Focus on coming up with superb memory-assisting tools, like practical application drills, step-by-step orderly processes, and engaging visual aids.

Mistake #6: Treating trainees like prisoners

History recap:

The Industrial Revolution gave rise to training disciplines based on inputting information and regurgitating it for a test - essentially treating people like machines. 

Yet in 2016, many companies still work under this paradigm. They mistakenly use techniques like locking new hires up in a training room, isolated from the world. Or sitting them in front of a monitor, “learning” information online with no real interaction with humans. 

How to fix it:

Understand that retail is about building trust and rapport between staff and customers. That’s a relational process.

Everything else is secondary!

Don’t teach your team to have the forced, obedient-drone attitude of Industrial Era factory workers. Get them interacting, practicing, and having fun selling your products instead.

We’re becoming a species at home in front of a screen, typing or viewing all kinds of virtual life. If your employees are to work with the public, you just might have to teach them how to be human.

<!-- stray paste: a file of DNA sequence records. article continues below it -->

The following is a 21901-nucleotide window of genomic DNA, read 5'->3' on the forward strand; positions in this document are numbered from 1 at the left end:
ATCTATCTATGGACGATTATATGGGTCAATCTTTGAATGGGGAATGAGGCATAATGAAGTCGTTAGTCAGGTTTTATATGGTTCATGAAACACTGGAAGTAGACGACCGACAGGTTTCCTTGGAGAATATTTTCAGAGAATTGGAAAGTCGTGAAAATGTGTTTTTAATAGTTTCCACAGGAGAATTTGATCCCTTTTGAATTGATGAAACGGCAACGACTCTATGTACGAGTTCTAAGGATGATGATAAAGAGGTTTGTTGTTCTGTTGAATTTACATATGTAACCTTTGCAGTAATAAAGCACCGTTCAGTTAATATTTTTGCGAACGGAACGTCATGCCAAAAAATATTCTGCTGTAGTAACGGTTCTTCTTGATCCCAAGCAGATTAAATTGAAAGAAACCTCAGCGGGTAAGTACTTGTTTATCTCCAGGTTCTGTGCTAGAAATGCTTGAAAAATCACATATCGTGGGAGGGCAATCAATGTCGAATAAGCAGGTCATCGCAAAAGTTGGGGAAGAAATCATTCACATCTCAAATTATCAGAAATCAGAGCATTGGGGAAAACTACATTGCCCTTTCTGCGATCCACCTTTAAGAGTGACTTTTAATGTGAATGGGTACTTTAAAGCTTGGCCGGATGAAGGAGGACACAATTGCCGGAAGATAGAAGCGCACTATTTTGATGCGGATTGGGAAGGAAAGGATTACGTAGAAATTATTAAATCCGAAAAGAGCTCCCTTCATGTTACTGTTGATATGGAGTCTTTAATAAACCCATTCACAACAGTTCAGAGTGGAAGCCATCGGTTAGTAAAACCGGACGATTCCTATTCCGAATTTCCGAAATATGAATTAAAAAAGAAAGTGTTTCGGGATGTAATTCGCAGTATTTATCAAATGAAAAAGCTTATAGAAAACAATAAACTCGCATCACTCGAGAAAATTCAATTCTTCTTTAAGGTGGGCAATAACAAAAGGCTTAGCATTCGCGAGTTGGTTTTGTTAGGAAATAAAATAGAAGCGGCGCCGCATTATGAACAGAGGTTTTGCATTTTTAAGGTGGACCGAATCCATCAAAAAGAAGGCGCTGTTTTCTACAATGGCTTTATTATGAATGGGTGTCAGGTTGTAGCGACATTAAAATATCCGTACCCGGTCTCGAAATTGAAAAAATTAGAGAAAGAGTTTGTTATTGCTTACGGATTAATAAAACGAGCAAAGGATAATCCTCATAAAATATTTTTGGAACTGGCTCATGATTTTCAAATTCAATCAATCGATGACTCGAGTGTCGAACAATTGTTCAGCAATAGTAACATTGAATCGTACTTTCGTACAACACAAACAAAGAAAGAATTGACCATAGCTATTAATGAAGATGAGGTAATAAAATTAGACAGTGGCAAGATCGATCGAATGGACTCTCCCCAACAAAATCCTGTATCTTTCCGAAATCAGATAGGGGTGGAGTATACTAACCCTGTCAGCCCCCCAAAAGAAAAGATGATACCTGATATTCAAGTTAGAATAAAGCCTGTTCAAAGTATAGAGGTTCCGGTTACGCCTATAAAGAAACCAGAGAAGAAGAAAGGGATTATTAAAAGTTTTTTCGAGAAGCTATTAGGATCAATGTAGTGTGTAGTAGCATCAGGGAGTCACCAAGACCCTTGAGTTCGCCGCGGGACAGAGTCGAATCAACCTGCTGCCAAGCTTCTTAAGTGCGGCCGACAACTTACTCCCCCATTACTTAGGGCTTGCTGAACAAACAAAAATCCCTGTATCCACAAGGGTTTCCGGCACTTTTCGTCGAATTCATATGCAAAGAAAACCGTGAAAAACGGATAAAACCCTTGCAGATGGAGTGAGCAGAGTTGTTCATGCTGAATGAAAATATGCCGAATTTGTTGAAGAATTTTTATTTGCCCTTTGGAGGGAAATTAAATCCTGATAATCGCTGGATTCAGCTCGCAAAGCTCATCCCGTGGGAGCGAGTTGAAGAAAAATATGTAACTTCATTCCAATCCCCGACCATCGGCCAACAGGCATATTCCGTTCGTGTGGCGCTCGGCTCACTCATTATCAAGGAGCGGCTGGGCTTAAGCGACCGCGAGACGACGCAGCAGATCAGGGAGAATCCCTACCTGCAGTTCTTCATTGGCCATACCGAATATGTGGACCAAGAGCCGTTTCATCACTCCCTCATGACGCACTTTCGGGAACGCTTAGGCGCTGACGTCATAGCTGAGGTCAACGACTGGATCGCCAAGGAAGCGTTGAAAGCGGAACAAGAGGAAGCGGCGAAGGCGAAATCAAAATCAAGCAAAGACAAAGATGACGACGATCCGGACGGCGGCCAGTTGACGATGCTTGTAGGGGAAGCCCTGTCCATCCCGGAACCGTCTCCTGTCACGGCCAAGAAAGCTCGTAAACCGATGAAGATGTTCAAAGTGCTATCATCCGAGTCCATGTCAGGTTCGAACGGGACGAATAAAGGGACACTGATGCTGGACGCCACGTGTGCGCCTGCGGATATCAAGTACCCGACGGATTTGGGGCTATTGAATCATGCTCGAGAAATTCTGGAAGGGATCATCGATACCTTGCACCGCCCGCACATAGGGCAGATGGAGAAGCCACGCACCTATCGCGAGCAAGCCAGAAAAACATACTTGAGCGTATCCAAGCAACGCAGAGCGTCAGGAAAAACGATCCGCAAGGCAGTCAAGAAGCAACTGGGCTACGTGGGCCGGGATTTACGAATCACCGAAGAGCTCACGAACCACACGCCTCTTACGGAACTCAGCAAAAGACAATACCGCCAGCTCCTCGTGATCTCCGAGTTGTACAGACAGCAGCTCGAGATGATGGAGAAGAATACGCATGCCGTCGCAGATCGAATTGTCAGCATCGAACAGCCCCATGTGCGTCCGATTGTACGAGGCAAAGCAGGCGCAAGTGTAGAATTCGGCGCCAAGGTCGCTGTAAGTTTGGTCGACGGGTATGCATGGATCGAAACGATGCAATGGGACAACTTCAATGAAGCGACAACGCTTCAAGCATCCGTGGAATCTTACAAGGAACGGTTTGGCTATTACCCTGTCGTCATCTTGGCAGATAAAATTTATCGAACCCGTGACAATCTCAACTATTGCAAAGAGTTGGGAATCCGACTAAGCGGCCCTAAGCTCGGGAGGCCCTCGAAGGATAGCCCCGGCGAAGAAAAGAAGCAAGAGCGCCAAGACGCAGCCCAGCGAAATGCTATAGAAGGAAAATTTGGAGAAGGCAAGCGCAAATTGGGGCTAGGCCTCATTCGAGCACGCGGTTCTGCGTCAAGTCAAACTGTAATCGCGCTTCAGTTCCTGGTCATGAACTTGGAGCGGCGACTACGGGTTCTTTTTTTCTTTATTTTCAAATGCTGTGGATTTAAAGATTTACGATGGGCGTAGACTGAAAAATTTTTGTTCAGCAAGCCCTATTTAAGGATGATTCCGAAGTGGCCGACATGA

Mistake #7: Throwing trainees to the wolves

It’s tempting to just toss new hires out on the floor, to flub their way through interactions while a trainer hovers over their shoulder.

That approach is great in theory. In reality, it alienates customers. It ties up floor staff, and leaves best new hires unmotivated as they’re embarrassed to learn in front of strangers.

How to fix it:

Set up designated sales training areas. Be willing to invest time, energy, and resources into creating a stellar learning environment.

Mistake #8: Not having a superb trainer

You might have the most brilliant sales-training program in the world. But if your sales trainer is a lump of coal, you’re going to make little lumps of coal of your trainees.

It's a training mistake to let the wrong person lead education for the entire team. 

The trainer is the one making the learning experience real, actionable, fast-paced, and fun. If your trainees are treated as “nothing special,” that feeling will rub off on your customers too, leaving them feeling like “they’re nothing special” also.

How to fix it:

Humans are hard-wired to imitate each other. As a sales trainer, your job isn't just to disseminate information.

It is your responsibility to breathe confidence into your team and to deliver energy and attitude aligned with your brand personality. A superb retail trainer accepts 100% ownership and responsibility.

See also: Considering Retail Sales Training Courses? Here Are The Essentials

Don't let training mistakes get you down

We've all had a fair share of them before we could know better.

What I want you to take from this article is that training is a process for both the business looking to educate their employees as well as the salesperson.

To have me personally train your crew, your franchise, your regional chain, or your brand in my successful retail sales program, download my services guide.

Take my free 5-part email course to learn how your retail store can outsell any online retailer. You can get started with your first lesson by entering your name and email address below ...